The precise date of the party’s foundation is unclear. Though the party itself claims its founding was in 1986, the military organization from which it sprang was founded several years earlier.
Two parties from the immediate post-independence period—the DP and the UPC—still exist, but both are popular among only a very small subset of the population. Between them, they win about 3 % of the vote.
At the core of the divide is Buganda, Uganda’s largest traditional kingdom, whose territory includes a large portion of the southern half of the country. Baganda were favored by the colonists, and particularly targeted for repression by Milton Obote.
In the 2011 election, Museveni won a large number of northern districts previously aligned with the opposition. Some observers treat this massive shift as genuine and attributable to the end of the war with the LRA and the subsequent economic recovery (Conroy-Krutz and Logan 2013). Others argue that sentiment in the north still lay with the opposition, and attribute the shift to large-scale fraud or coercive campaigning by Museveni (EUEOM 2011).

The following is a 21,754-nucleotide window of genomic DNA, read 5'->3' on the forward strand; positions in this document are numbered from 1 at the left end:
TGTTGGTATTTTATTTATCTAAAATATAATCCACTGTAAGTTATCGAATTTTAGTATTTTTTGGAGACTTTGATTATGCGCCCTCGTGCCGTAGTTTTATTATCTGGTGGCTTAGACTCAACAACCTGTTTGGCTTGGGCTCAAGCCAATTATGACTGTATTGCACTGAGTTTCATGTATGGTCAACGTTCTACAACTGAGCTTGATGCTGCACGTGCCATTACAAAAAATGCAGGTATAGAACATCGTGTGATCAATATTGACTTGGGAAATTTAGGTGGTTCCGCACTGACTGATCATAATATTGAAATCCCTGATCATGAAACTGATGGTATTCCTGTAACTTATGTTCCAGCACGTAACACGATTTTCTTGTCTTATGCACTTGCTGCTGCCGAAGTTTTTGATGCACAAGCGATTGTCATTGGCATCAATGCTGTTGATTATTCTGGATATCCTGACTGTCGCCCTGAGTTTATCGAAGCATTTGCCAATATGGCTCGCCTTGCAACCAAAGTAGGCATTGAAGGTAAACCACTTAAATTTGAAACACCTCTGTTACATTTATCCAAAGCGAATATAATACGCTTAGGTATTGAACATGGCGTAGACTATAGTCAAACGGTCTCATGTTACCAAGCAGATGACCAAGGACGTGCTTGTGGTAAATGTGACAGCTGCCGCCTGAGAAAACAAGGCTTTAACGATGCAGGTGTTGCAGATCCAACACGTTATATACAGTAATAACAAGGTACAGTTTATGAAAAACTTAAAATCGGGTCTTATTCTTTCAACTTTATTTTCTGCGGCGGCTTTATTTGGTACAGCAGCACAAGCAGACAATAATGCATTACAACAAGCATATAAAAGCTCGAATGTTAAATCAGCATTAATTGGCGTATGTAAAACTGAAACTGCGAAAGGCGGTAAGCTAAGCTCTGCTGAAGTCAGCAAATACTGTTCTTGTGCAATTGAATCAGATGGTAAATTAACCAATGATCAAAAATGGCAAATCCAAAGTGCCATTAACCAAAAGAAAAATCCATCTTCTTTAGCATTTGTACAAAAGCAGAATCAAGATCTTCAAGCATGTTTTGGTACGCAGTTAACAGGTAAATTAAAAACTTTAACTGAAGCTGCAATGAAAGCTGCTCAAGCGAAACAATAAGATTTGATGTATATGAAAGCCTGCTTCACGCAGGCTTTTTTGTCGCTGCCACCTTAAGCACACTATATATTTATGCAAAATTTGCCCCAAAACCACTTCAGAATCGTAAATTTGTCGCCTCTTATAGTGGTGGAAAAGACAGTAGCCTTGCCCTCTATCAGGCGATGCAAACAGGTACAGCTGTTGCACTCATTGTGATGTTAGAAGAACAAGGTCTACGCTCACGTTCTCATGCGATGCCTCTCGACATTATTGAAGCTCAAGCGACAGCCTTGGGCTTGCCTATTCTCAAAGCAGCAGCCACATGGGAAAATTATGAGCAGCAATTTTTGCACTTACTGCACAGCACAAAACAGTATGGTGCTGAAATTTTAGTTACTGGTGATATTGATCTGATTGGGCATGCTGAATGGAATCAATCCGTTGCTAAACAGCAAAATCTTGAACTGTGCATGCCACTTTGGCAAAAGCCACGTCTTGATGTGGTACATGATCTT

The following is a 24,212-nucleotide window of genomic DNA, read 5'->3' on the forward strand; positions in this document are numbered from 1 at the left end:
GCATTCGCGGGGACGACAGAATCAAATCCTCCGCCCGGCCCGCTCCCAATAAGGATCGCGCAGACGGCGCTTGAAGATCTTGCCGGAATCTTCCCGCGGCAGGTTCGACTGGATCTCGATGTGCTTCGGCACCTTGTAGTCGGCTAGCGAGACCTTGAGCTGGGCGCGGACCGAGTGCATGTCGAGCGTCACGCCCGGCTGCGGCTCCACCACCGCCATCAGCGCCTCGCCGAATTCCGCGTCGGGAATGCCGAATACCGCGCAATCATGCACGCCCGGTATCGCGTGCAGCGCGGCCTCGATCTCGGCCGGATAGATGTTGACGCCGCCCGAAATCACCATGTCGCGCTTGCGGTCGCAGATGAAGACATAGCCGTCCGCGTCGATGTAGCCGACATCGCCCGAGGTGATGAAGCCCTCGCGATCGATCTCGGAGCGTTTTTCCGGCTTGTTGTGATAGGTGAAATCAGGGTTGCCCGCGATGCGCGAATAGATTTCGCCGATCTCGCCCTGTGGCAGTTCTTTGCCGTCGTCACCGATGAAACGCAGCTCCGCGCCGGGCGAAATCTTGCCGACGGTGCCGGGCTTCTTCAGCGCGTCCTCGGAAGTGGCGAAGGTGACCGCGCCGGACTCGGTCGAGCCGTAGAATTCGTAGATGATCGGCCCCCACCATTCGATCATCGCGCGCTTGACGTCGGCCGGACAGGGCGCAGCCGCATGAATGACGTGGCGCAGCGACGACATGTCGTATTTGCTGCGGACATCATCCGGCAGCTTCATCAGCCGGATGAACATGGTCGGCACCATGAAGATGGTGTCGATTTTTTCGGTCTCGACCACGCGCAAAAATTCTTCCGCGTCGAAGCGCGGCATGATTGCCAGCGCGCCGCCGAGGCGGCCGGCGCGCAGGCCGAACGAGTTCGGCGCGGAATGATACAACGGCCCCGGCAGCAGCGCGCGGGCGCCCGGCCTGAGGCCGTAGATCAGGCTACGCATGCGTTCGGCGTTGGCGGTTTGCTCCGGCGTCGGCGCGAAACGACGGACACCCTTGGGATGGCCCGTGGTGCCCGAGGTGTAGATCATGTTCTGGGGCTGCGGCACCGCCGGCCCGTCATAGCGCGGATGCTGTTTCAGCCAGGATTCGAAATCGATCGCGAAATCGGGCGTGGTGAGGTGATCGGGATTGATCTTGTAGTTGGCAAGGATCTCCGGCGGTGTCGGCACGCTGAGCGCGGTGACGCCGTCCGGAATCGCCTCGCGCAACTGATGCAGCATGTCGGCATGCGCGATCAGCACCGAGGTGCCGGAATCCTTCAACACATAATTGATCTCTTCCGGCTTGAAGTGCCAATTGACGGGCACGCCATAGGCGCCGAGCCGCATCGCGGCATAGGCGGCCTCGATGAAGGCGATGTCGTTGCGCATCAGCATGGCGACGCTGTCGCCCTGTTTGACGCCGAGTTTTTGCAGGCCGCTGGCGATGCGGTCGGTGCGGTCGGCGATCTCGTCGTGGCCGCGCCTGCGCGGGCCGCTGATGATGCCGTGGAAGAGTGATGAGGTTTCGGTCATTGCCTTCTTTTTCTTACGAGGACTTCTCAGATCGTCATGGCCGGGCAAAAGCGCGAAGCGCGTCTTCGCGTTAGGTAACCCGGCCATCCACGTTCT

Unlike the NRM, the FDC has now outlasted its founder. Besigye stepped down as party president in 2012 and the FDC will run someone else as their presidential candidate in 2016.
Though Ugandan parties may be extreme in this regard, politics is personalized to some extent in all party systems. Many authors conceive of personalization as a continuum (Carey and Shugart 1995; Krauss and Nyblade 2005; Garzia 2012; Bean and Mughan 1989). Coattails effects, which are common in developed democracies, imply a conflation of a charismatic candidate with the party he represents (Thorson and Stambough 1995; Hogan 2005; Meredith 2013). In the United States, partisanship and approval of the president and his performance are so intertwined that attempts to determine the direction of causation comprise an entire literature (see e.g. Gerber and Huber 2010).